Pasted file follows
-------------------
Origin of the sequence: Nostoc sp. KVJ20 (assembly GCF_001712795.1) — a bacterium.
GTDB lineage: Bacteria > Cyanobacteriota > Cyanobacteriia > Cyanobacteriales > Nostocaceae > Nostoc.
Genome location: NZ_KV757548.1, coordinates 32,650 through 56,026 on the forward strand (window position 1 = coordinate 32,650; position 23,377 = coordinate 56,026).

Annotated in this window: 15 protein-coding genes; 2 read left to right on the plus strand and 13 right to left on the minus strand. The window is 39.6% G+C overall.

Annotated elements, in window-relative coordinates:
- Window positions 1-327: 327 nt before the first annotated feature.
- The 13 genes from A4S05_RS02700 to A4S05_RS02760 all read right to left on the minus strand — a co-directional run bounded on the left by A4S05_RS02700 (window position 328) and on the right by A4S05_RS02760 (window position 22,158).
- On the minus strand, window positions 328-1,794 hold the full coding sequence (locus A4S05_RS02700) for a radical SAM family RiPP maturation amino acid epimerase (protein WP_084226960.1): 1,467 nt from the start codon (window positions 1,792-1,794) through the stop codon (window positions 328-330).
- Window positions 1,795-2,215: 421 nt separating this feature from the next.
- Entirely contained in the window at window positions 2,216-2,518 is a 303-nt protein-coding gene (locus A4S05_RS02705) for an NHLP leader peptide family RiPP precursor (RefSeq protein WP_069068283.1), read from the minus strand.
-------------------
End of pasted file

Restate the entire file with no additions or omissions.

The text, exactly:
Origin of the sequence: Nostoc sp. KVJ20 (assembly GCF_001712795.1) — a bacterium.
GTDB lineage: Bacteria > Cyanobacteriota > Cyanobacteriia > Cyanobacteriales > Nostocaceae > Nostoc.
Genome location: NZ_KV757548.1, coordinates 32,650 through 56,026 on the forward strand (window position 1 = coordinate 32,650; position 23,377 = coordinate 56,026).

Annotated in this window: 15 protein-coding genes; 2 read left to right on the plus strand and 13 right to left on the minus strand. The window is 39.6% G+C overall.

Annotated elements, in window-relative coordinates:
- Window positions 1-327: 327 nt before the first annotated feature.
- The 13 genes from A4S05_RS02700 to A4S05_RS02760 all read right to left on the minus strand — a co-directional run bounded on the left by A4S05_RS02700 (window position 328) and on the right by A4S05_RS02760 (window position 22,158).
- On the minus strand, window positions 328-1,794 hold the full coding sequence (locus A4S05_RS02700) for a radical SAM family RiPP maturation amino acid epimerase (protein WP_084226960.1): 1,467 nt from the start codon (window positions 1,792-1,794) through the stop codon (window positions 328-330).
- Window positions 1,795-2,215: 421 nt separating this feature from the next.
- Entirely contained in the window at window positions 2,216-2,518 is a 303-nt protein-coding gene (locus A4S05_RS02705) for an NHLP leader peptide family RiPP precursor (RefSeq protein WP_069068283.1), read from the minus strand.